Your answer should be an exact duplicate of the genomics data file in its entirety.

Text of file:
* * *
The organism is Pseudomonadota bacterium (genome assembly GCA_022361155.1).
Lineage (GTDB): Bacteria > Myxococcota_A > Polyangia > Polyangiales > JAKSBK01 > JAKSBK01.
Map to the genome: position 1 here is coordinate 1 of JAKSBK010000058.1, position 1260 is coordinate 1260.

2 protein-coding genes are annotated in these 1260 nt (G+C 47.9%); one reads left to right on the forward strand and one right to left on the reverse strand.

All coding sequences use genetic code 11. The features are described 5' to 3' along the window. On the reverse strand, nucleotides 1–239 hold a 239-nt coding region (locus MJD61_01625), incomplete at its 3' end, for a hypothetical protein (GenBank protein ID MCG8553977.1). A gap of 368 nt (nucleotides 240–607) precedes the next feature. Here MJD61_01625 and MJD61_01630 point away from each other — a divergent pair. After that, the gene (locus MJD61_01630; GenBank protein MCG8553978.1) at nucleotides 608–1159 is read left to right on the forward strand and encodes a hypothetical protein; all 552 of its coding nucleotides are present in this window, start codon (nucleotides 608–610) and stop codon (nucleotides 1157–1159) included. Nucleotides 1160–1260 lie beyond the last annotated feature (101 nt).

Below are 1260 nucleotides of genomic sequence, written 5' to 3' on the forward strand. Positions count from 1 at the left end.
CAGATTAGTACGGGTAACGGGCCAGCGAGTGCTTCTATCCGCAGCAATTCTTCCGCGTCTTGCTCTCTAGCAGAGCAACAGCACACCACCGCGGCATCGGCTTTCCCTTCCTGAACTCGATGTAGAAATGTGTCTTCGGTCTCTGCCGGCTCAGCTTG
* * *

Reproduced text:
The organism is Pseudomonadota bacterium (genome assembly GCA_022361155.1).
Lineage (GTDB): Bacteria > Myxococcota_A > Polyangia > Polyangiales > JAKSBK01 > JAKSBK01.
Map to the genome: position 1 here is coordinate 1 of JAKSBK010000058.1, position 1260 is coordinate 1260.

2 protein-coding genes are annotated in these 1260 nt (G+C 47.9%); one reads left to right on the forward strand and one right to left on the reverse strand.

All coding sequences use genetic code 11. The features are described 5' to 3' along the window. On the reverse strand, nucleotides 1–239 hold a 239-nt coding region (locus MJD61_01625), incomplete at its 3' end, for a hypothetical protein (GenBank protein ID MCG8553977.1). A gap of 368 nt (nucleotides 240–607) precedes the next feature. Here MJD61_01625 and MJD61_01630 point away from each other — a divergent pair. After that, the gene (locus MJD61_01630; GenBank protein MCG8553978.1) at nucleotides 608–1159 is read left to right on the forward strand and encodes a hypothetical protein; all 552 of its coding nucleotides are present in this window, start codon (nucleotides 608–610) and stop codon (nucleotides 1157–1159) included. Nucleotides 1160–1260 lie beyond the last annotated feature (101 nt).

Below are 1260 nucleotides of genomic sequence, written 5' to 3' on the forward strand. Positions count from 1 at the left end.
CAGATTAGTACGGGTAACGGGCCAGCGAGTGCTTCTATCCGCAGCAATTCTTCCGCGTCTTGCTCTCTAGCAGAGCAACAGCACACCACCGCGGCATCGGCTTTCCCTTCCTGAACTCGATGTAGAAATGTGTCTTCGGTCTCTGCCGGCTCAGCTTG